A decade passes until Constantia wine next appears in another advertisement. This time by “John Welch, Broker” on April 4, 1754. This advertisement lists “Twenty-five Dozen Pint Bottles of curious white Constantia Cape Wine” and 50 dozen “excellent Red Cape Wine, of the best Growths, and of fine Flavour” amongst others. Samples of the wines were available for purchase or taste. To give a sense of that period “Two Egyptian Mummies, in good Preservation, with a great Number of Hieroglyphicks” were advertised as viewable until sold. The advertisement claimed the male mummy was “SEPTIMIV a Tribune” who served under King Ptolomy in the wars with Julius Caesar, sent by King Ptolomy to assassinate Pompey. The female mummy was “Princess ARSINOE” youngest daughter of King Ptolomy, sister of Cleopatra, killed at Marc Antony’s order by the “Instigation of Cleopatra.” In 1926 the bones of a young woman were excavated in a burial chamber located in the Octagon at Epheus. It is being debated that these are of Princess Arsinoe IV. Still, imagine the day one could have had tasting rare Constantia wine then viewing even rarer mummies. Unfortunately, the full inventory of wine was still advertised for sale on April 8, 1754.
Three years later on January 19, 1757, a “SUNDRY excellent Wines” were advertised for sale. Constantia Cape Wine was sold at 18s per gallon. This is equivalent to £1 7s. per dozen As a reference old Cyprus was listed at 14s per gallon, Burgundy £2 14s per dozen, “Latour Lafite and Pontact Claret” at £2 11s per dozen, and “Champaign” at £3 10s per dozen. This places Chateau Latour and Chateau Lafite at almost twice the price as the Constantia wine. For reference Mr. Abbiss, in 1743, sold Constantia at the more expensive price of 20s per gallon or 30s per dozen.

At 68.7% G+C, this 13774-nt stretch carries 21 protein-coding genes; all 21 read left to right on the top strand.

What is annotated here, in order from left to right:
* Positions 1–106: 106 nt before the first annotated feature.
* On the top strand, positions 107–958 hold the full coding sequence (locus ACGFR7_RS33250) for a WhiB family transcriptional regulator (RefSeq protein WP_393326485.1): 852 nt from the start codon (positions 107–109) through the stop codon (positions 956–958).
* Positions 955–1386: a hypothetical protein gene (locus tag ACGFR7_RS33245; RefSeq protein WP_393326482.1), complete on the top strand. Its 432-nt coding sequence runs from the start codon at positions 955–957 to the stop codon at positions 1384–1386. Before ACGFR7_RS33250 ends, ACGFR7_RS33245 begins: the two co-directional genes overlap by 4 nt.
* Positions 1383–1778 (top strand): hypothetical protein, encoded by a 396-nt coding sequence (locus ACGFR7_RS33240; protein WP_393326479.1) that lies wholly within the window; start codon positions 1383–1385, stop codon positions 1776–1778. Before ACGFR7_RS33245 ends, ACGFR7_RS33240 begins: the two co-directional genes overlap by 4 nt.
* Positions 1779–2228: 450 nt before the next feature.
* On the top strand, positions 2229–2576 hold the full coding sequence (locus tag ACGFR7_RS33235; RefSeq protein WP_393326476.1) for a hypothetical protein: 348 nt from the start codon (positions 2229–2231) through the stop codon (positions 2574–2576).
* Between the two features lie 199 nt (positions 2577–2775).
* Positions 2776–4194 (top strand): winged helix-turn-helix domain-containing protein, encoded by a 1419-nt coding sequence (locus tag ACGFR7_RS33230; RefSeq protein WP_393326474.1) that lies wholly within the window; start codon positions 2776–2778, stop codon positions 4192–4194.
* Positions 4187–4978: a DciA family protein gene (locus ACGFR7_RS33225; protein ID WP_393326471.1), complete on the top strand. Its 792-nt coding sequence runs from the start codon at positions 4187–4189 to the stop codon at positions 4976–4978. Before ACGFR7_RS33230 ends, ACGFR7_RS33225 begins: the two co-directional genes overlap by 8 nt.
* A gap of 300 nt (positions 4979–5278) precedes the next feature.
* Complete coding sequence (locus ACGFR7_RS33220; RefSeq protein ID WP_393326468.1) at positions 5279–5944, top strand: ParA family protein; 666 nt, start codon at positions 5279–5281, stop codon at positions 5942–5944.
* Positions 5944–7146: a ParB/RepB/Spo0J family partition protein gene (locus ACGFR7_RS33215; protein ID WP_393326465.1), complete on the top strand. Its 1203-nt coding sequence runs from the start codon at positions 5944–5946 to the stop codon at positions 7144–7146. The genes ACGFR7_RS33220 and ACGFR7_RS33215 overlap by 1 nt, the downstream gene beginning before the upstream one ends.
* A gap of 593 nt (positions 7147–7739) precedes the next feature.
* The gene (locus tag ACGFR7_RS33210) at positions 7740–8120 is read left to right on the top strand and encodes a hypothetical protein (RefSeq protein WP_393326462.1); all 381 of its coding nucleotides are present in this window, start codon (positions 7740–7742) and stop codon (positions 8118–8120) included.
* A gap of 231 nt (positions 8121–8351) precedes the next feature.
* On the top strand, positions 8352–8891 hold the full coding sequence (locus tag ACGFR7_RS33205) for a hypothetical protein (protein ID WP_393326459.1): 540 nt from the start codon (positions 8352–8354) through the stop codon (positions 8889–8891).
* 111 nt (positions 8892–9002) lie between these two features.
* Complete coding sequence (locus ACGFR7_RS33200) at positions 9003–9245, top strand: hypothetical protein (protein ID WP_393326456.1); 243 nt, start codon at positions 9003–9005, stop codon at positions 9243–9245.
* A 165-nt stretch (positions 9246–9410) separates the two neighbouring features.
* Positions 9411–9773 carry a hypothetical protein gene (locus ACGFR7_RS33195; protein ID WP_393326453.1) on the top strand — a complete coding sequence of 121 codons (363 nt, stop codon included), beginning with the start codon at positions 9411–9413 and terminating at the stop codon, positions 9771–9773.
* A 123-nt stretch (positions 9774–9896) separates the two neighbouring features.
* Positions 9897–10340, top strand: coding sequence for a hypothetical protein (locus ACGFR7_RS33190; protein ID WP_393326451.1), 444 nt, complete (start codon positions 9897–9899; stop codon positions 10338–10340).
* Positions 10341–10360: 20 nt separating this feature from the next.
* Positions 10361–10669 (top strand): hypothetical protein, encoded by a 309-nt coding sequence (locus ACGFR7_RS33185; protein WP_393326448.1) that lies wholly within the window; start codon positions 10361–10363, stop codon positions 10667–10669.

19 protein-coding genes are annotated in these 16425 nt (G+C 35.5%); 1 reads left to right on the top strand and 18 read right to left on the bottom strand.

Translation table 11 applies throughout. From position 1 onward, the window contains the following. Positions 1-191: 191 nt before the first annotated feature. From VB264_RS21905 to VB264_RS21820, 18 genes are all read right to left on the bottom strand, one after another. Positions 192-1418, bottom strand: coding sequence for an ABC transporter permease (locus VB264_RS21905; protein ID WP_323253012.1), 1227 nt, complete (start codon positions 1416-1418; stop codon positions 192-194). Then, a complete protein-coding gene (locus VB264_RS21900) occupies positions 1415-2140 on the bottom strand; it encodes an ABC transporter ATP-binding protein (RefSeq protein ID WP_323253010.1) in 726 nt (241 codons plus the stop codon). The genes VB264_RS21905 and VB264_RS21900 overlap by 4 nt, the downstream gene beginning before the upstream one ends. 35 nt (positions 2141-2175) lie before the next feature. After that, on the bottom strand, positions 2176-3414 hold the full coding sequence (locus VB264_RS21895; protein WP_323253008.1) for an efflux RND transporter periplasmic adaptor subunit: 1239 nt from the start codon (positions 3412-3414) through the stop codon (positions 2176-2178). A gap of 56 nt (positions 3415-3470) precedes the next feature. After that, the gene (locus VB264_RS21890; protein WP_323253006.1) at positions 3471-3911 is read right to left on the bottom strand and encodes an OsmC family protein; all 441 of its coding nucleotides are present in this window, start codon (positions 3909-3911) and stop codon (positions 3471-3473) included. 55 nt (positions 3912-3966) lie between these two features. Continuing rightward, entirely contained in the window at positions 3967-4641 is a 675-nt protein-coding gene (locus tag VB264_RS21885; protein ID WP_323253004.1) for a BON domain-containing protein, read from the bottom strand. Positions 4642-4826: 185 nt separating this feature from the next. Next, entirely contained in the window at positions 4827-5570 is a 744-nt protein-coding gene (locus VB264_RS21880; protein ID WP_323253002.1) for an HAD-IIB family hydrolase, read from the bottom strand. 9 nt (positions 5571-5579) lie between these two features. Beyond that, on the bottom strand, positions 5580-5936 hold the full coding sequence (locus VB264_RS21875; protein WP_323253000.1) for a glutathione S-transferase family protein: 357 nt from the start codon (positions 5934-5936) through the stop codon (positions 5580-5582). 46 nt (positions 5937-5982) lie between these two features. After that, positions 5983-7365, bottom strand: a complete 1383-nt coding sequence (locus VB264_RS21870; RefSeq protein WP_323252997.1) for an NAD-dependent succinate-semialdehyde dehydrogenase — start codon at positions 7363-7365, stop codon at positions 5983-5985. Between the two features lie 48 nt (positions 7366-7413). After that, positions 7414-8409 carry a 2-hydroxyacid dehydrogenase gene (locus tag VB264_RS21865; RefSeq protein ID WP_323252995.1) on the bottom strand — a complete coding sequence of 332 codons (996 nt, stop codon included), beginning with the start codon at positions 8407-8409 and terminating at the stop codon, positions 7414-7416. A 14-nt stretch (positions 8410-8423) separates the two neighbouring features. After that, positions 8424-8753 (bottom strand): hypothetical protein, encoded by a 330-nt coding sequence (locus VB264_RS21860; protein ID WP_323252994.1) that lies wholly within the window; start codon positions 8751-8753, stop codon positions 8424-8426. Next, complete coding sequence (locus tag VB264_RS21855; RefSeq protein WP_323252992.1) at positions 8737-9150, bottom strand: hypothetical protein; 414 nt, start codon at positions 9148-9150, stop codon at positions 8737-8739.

A decade passes again until Constantia wine was advertised on May 16, 1767. Six dozen bottles were available for purchase, minimum one dozen, at 10s 6d. per bottle. The advertisement noted, “It is warranted genuine and free from any Mixtures, being still in the Possession of the Person who brought it out of the Cellar at the Constantia Vineyard, where only it is to be had.” At £6 6s. per dozen this represents an almost five-fold increase in price over one decade. Perhaps it commanded such a price because it was genuine Constantia wine.
There were only two advertisements in the 1770s. On March 29, 1774 Samuel Paterson advertised the auction of “Sundry Lots” including “rich Cape Constantia Wine, in Bottles.” The wines could be tasted and catalogues were available. On November 15, 1779, Mr. Skinner advertised the auction of seven casks of “Excellent CONSTANTIA WINE”. These were the property of the bankrupt Captain Charles Mears, the late Commander of the Egmont East Indiaman. Shortly before bankruptcy on August 30, 1779 he wrote a letter from Blackheath to the Lords Commissioners of the Admiralty stating that the “Essence of Spruce” had been used to make spruce beer and his men had remained healthy on their voyage. I imagine he drank diversely having been a long-time commander.
Messrs. Greenwoods advertised for sale on March 7, 1795, a small quantity of Constantia Wine in bottles which were imported in 1789 and 1790. These were the properly of a gentleman who had returned to the East Indies. That same summer on June 15, 1795, Mr. Christie advertised the sale of 38 dozen pint bottles of “Genuine High flavoured CONSTANTIA WINE” the property of an East India Captain. These are the last advertisements for Constantia wine prior to the Battle of Muizenberg. The following year sees the resumption on April 15, 1796, when 120 casks of Red and White Constantia were advertised for auction. These were the property of Captain Overbreck of the ship Meermids from the Cape of Good Hope.
The production of Constantia wine was very small and was purchased almost exclusively by the Dutch East India Company. A very small amount was purchased by private individual. This is reflected in only nine different parcels being advertised for sale in English newspapers between 1743 and 1795.